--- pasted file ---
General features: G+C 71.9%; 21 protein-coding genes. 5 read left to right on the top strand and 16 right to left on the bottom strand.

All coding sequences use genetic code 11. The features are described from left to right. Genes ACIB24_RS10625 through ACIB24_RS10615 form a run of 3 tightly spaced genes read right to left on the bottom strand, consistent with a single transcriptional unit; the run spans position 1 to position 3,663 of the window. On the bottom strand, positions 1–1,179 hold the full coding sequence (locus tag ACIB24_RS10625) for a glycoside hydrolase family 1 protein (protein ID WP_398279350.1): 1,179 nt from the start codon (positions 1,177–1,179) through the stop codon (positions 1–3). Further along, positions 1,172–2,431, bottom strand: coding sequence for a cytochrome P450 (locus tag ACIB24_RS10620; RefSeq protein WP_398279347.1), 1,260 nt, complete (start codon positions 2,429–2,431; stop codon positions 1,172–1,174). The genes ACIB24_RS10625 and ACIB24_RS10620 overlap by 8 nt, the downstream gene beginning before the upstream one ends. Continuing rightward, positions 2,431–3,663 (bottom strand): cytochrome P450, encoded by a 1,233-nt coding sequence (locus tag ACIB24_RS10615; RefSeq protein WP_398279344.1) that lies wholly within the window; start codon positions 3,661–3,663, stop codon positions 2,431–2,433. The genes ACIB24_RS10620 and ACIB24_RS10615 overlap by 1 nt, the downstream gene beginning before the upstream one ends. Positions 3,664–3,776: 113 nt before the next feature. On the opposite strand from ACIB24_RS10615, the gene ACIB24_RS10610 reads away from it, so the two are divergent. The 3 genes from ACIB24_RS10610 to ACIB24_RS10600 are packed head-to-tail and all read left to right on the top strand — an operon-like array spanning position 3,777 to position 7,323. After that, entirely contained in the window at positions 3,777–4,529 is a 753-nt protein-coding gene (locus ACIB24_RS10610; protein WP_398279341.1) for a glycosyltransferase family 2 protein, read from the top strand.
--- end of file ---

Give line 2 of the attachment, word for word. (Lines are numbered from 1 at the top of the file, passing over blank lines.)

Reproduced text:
All coding sequences use genetic code 11. The features are described from left to right. Genes ACIB24_RS10625 through ACIB24_RS10615 form a run of 3 tightly spaced genes read right to left on the bottom strand, consistent with a single transcriptional unit; the run spans position 1 to position 3,663 of the window. On the bottom strand, positions 1–1,179 hold the full coding sequence (locus tag ACIB24_RS10625) for a glycoside hydrolase family 1 protein (protein ID WP_398279350.1): 1,179 nt from the start codon (positions 1,177–1,179) through the stop codon (positions 1–3). Further along, positions 1,172–2,431, bottom strand: coding sequence for a cytochrome P450 (locus tag ACIB24_RS10620; RefSeq protein WP_398279347.1), 1,260 nt, complete (start codon positions 2,429–2,431; stop codon positions 1,172–1,174). The genes ACIB24_RS10625 and ACIB24_RS10620 overlap by 8 nt, the downstream gene beginning before the upstream one ends. Continuing rightward, positions 2,431–3,663 (bottom strand): cytochrome P450, encoded by a 1,233-nt coding sequence (locus tag ACIB24_RS10615; RefSeq protein WP_398279344.1) that lies wholly within the window; start codon positions 3,661–3,663, stop codon positions 2,431–2,433. The genes ACIB24_RS10620 and ACIB24_RS10615 overlap by 1 nt, the downstream gene beginning before the upstream one ends. Positions 3,664–3,776: 113 nt before the next feature. On the opposite strand from ACIB24_RS10615, the gene ACIB24_RS10610 reads away from it, so the two are divergent. The 3 genes from ACIB24_RS10610 to ACIB24_RS10600 are packed head-to-tail and all read left to right on the top strand — an operon-like array spanning position 3,777 to position 7,323. After that, entirely contained in the window at positions 3,777–4,529 is a 753-nt protein-coding gene (locus ACIB24_RS10610; protein WP_398279341.1) for a glycosyltransferase family 2 protein, read from the top strand.